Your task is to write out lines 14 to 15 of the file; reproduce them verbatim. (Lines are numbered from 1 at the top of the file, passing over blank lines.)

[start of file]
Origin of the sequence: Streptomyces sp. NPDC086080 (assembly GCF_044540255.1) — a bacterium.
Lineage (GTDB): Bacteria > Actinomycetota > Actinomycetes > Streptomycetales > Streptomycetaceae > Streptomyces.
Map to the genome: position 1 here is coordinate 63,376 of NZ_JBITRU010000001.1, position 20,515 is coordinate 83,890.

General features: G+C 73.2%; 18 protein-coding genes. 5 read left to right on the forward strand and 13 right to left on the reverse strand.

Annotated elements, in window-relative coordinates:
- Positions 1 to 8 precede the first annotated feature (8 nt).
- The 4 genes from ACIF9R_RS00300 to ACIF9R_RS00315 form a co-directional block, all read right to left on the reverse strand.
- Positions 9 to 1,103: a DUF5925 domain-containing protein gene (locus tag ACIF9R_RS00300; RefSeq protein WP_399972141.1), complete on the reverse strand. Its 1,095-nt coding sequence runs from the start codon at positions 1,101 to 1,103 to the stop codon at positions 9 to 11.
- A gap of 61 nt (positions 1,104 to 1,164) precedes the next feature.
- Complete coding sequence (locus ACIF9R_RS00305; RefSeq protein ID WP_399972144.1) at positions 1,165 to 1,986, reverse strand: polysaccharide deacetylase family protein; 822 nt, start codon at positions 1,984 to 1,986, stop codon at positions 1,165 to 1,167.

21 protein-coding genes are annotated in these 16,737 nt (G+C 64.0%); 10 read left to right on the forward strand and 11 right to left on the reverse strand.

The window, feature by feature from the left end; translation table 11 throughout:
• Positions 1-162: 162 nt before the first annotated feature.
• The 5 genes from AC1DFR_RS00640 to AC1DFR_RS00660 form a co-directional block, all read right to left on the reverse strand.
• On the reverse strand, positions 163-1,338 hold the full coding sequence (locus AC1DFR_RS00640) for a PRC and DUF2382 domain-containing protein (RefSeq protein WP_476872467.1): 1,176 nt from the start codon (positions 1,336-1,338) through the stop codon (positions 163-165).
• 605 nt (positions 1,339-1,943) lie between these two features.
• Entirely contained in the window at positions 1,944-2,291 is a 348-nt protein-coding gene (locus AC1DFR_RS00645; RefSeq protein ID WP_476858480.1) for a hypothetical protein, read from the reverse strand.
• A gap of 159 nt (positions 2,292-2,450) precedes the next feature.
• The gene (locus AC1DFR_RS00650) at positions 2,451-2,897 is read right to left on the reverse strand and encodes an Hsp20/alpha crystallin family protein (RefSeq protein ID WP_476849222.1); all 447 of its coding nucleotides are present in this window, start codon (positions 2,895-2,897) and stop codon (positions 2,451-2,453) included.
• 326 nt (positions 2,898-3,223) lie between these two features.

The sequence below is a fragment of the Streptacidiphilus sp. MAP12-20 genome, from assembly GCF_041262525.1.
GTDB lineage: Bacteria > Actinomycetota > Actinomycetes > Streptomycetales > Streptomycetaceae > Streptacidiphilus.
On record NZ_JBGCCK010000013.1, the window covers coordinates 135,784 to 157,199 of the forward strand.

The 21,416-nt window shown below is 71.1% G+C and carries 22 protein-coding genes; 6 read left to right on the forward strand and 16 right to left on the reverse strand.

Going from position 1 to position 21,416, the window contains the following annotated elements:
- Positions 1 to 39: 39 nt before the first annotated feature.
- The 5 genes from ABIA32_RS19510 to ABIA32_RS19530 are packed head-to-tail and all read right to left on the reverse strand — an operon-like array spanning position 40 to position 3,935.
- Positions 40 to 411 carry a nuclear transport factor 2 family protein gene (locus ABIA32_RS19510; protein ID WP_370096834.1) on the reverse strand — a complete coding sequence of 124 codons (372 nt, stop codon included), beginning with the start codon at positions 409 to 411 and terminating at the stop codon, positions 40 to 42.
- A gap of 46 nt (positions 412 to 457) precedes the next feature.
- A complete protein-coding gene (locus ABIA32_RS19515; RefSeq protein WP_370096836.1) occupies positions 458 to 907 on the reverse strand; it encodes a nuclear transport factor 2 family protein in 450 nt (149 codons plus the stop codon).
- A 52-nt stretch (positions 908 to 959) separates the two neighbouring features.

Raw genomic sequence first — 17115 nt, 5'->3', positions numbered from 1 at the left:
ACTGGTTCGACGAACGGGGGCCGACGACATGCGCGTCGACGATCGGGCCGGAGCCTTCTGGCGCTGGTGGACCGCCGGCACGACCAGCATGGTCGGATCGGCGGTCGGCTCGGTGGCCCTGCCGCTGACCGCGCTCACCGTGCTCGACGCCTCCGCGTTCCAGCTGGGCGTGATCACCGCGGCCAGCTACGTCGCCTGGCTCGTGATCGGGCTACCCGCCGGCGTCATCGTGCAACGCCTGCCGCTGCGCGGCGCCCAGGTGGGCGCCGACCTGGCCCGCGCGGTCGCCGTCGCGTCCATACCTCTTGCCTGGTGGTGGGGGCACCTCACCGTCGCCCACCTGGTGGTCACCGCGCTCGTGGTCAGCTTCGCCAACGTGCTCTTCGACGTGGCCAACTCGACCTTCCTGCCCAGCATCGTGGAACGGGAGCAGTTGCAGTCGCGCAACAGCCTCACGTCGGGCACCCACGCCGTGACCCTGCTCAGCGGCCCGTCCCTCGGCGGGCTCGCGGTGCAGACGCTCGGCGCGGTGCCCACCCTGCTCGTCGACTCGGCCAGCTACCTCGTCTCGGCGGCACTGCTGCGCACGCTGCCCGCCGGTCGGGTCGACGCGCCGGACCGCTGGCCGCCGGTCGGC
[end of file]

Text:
• The 5 genes from AC1DFR_RS00640 to AC1DFR_RS00660 form a co-directional block, all read right to left on the reverse strand.
• On the reverse strand, positions 163-1,338 hold the full coding sequence (locus AC1DFR_RS00640) for a PRC and DUF2382 domain-containing protein (RefSeq protein WP_476872467.1): 1,176 nt from the start codon (positions 1,336-1,338) through the stop codon (positions 163-165).